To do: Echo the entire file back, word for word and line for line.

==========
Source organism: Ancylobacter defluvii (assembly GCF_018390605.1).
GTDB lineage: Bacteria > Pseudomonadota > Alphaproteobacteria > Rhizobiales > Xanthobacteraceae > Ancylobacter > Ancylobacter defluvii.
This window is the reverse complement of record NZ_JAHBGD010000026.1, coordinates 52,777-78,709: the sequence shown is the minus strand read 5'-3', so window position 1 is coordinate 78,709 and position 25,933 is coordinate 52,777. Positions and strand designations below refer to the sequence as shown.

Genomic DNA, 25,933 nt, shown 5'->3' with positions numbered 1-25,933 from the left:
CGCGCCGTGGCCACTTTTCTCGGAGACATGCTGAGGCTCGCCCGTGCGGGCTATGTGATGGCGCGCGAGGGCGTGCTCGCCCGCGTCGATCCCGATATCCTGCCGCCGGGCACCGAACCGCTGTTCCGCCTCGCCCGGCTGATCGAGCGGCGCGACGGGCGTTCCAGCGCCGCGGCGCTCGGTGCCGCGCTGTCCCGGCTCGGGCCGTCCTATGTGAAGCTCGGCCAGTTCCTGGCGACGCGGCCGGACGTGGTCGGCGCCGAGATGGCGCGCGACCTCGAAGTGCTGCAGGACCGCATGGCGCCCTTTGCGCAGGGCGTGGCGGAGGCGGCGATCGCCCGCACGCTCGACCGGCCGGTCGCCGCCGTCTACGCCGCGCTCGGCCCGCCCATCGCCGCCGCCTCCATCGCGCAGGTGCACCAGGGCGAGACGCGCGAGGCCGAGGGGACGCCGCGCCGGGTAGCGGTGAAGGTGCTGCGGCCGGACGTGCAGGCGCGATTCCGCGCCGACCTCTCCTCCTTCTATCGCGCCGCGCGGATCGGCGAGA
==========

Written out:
Source organism: Ancylobacter defluvii (assembly GCF_018390605.1).
GTDB lineage: Bacteria > Pseudomonadota > Alphaproteobacteria > Rhizobiales > Xanthobacteraceae > Ancylobacter > Ancylobacter defluvii.
This window is the reverse complement of record NZ_JAHBGD010000026.1, coordinates 52,777-78,709: the sequence shown is the minus strand read 5'-3', so window position 1 is coordinate 78,709 and position 25,933 is coordinate 52,777. Positions and strand designations below refer to the sequence as shown.

Genomic DNA, 25,933 nt, shown 5'->3' with positions numbered 1-25,933 from the left:
CGCGCCGTGGCCACTTTTCTCGGAGACATGCTGAGGCTCGCCCGTGCGGGCTATGTGATGGCGCGCGAGGGCGTGCTCGCCCGCGTCGATCCCGATATCCTGCCGCCGGGCACCGAACCGCTGTTCCGCCTCGCCCGGCTGATCGAGCGGCGCGACGGGCGTTCCAGCGCCGCGGCGCTCGGTGCCGCGCTGTCCCGGCTCGGGCCGTCCTATGTGAAGCTCGGCCAGTTCCTGGCGACGCGGCCGGACGTGGTCGGCGCCGAGATGGCGCGCGACCTCGAAGTGCTGCAGGACCGCATGGCGCCCTTTGCGCAGGGCGTGGCGGAGGCGGCGATCGCCCGCACGCTCGACCGGCCGGTCGCCGCCGTCTACGCCGCGCTCGGCCCGCCCATCGCCGCCGCCTCCATCGCGCAGGTGCACCAGGGCGAGACGCGCGAGGCCGAGGGGACGCCGCGCCGGGTAGCGGTGAAGGTGCTGCGGCCGGACGTGCAGGCGCGATTCCGCGCCGACCTCTCCTCCTTCTATCGCGCCGCGCGGATCGGCGAGA